This life has been good to me. I know it’s abundance. I can hardly find a single complaint in my heart. My family. My friends. Even the challenges of life: the career struggles, the financial worries, the dashed hopes and disappointments, the broken hearts, the tears, the fears, seem to me to be opportunities for something…for growth? for wisdom? for understanding? I don’t know. For something. Something good.

Still, there is a troubling in all this abundance. I think it’s anattachment to this big fat gorgeous life. And how could we not be attached? How could anyone look upon a miraculous winter dawning without jaw dropping awe? Or the sound of rain on the roof and the bite of a damp Pacific Northwest morning without wonder at this miracle we are living?

I imagine myself at ninety sitting with my grandchildren and great grandchildren at my feet. We are telling stories. There is laughter. The image is so strong it is palpable. This is how we attach to life. We make up the future and wrestle with the past. And I am hooked in.

So, then, the issue becomes: How do I hold this life lightly in my hands? Gently. How do I prepare to let it go? Gracefully, and with dignity.

It occurred to me recently as I stood on our deck one windy afternoon, letting the cold wind pass over me, that this is Eternal. Eternity is a moment. The moment where one is entirely present. The moment where space becomes something tangible. Something to lean into. A force that holds one gently upright. Where the simple act of breathing in and breathing out occurs in a supremely unconscious moment of trust. A moment taken for granted, really. Of course, as soon as one begins to contemplate this miracle, the moment is lost. Say it ain’t so!

What makes me any more deserving of your support than, say, a dying child on a dirt floor in the Congo, or a freezing homeless man on Main and Hastings? Lots of people get cancer and struggle through it without support. Many people who are sick would like to have alternative treatments to recover from the toxic effects of chemo and go back to work some day. Just because I’m an actor and it may be difficult to find work as a bald, yellow puffy person, does that make me more deserving? Is it Karma? Luck? Do I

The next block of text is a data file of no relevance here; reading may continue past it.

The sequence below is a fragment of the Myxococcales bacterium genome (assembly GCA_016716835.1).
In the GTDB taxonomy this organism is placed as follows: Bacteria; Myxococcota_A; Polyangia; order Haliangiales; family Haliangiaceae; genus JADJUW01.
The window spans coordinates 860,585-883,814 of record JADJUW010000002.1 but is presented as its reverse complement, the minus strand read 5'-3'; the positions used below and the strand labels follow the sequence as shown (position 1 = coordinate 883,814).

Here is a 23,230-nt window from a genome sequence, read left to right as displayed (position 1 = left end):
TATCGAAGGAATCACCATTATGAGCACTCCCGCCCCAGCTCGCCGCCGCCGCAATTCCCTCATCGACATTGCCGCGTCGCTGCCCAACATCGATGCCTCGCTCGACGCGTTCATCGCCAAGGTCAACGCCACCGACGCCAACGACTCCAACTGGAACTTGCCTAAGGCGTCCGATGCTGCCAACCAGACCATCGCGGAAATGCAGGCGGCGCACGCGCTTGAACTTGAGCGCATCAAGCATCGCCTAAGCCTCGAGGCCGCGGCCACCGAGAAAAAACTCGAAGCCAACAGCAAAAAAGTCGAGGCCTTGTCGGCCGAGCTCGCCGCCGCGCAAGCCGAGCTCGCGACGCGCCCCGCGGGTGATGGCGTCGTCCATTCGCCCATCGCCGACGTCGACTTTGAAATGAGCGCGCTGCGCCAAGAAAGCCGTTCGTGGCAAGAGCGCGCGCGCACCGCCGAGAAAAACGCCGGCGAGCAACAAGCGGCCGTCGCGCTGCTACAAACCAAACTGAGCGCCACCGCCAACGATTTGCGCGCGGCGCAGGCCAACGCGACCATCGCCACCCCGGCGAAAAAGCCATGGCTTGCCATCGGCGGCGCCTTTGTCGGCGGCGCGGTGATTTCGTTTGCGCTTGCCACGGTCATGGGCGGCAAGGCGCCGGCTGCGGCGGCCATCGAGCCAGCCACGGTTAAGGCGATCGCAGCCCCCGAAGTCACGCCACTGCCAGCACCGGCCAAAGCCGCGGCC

have a great work of art still in me? Is there something else I need to do in my life? And so, what?

I only know for myself that there is healing in giving to others. And this disease has given me the gift of
knowing that we are all one Being. Really.

Please remember that other woman, too. You see her
everywhere. The one on the other side of an abundant life… who suffers…and weeps and is frightened. Please do not forget that she needs your help as well.

I am astonished and humbled by your generosity. I have a million thoughts about why me? I read the comments you have made in regards to me and my work and I weep with gratitude for at your deference and respect. I think about how artists are devalued in our society, and I think back on the struggles of raising kids with no money, and, yeah, I guess I could complain, but all it makes me think about is how all the adversity in my life made me more creative. More resourceful. I became a more thoughtful person. I
listened more carefully to others. I found that there was joy in a gesture of generosity.

Not always. I was not always so careful. Cancer made me careful. Careful of others.